National Party leader Judith Collins has ruled out resigning, no matter what happens in tomorrow's election.
Collins said she became party leader at a time when polls showed "very poor" support for National.
"I never ever in my wildest dreams ever imagined that I would have to take over the leadership in the circumstances I did," she said.
"Suddenly I was into it with our internal polling very, very poor... I've been getting it back up.
"We need strong leadership generally for the country, but if we're in opposition - and I hope we're not - we're going to need very strong leadership."
The latest Colmar Brunton poll, conducted between 10 and 14 October, showed 46 percent support for Labour and 31 percent support for National.
Only 20 percent picked Judith Collins as preferred prime minister, while 55 percent chose Jacinda Ardern.
Collins said 15 percent of voters were undecided - and that could shift the election tomorrow towards a National victory.
Some National Party supporters were "quiet Kiwis", who were reluctant to reveal their preferences to political pollsters, she said.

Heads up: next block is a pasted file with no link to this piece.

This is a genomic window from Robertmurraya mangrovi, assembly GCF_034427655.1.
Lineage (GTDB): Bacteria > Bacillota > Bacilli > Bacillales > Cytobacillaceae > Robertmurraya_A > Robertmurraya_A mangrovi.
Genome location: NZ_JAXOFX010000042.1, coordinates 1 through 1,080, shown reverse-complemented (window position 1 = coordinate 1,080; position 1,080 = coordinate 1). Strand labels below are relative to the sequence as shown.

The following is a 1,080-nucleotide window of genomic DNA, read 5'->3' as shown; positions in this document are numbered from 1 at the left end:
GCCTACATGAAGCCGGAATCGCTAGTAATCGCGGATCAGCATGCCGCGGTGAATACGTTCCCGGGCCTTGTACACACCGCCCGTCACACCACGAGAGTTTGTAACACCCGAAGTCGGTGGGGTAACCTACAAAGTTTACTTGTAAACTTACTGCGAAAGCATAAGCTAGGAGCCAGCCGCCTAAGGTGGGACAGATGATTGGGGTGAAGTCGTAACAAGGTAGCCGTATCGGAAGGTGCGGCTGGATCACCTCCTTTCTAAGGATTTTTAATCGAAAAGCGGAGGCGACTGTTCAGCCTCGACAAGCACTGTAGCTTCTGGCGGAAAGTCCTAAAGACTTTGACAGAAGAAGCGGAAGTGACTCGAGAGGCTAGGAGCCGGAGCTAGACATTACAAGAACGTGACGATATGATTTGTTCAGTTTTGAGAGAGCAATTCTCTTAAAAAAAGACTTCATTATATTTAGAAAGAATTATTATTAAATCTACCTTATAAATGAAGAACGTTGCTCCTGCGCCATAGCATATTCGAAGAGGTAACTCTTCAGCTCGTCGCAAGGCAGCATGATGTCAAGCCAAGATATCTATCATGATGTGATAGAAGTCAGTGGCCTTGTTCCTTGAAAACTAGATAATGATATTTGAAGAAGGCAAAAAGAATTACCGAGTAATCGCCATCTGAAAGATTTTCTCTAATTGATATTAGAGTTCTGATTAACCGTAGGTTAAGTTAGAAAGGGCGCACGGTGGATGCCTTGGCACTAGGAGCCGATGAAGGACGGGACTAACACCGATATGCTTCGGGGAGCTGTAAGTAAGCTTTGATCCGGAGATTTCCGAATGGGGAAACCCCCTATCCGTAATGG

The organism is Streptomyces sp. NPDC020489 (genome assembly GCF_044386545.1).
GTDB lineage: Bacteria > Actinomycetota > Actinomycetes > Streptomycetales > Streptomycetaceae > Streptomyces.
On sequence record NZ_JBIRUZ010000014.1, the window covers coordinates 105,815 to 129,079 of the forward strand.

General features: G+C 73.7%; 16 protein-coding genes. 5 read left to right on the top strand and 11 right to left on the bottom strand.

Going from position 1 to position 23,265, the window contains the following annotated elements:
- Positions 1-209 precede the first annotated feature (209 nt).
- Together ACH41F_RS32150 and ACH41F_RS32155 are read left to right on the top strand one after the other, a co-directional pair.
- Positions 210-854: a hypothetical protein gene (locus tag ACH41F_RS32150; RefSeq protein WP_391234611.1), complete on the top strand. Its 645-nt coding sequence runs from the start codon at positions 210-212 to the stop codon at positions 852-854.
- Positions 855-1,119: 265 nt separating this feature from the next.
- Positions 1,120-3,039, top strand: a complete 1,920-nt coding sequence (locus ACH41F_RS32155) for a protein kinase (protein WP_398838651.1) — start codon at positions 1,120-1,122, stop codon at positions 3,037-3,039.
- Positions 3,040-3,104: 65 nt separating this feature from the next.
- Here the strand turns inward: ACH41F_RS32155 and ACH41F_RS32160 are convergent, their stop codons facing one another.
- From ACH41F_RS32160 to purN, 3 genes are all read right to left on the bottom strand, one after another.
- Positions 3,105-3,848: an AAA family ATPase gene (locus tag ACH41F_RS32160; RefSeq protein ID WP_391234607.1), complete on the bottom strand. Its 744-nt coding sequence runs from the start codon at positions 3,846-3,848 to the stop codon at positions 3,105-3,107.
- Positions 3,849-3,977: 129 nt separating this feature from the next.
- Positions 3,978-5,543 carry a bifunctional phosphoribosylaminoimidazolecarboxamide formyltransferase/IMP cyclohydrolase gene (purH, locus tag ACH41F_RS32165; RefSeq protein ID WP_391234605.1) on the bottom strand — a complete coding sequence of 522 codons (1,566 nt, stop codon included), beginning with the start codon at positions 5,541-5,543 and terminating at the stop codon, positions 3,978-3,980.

"I've been able to re-energise the party and I think we have a real shot tomorrow."
Collins said she was not worried by increased support for the Act Party, which received 8 percent support in the latest poll.
"The people who decide to vote for Act are doing so because they want a National-led government, not a Labour-led government.
"The answer to them, if they want to help get that National-led government, is to party vote National."
Collins ruled out any possibility of National seeking support from New Zealand First to become the government. New Zealand First received 3 percent support in the latest poll, while the Green Party was on 8 percent.
"Our caucus has made it very clear their view is they would rather not do a deal with Mr Peters.
"I just don't think he's going to be back," she said.
When asked about her views on the widening gap between the wealthy and those living in poverty in New Zealand, Collins said "some people will have more money than others".
"When you talk about inequality, if you mean taking money off people who have it to give it to other people, that's not what we're going to do," she said.
"The National Party stands for aspiration and growing the economy and growing wealth for everybody, not just saying 'we've got what we need now, we're going to chop it up'."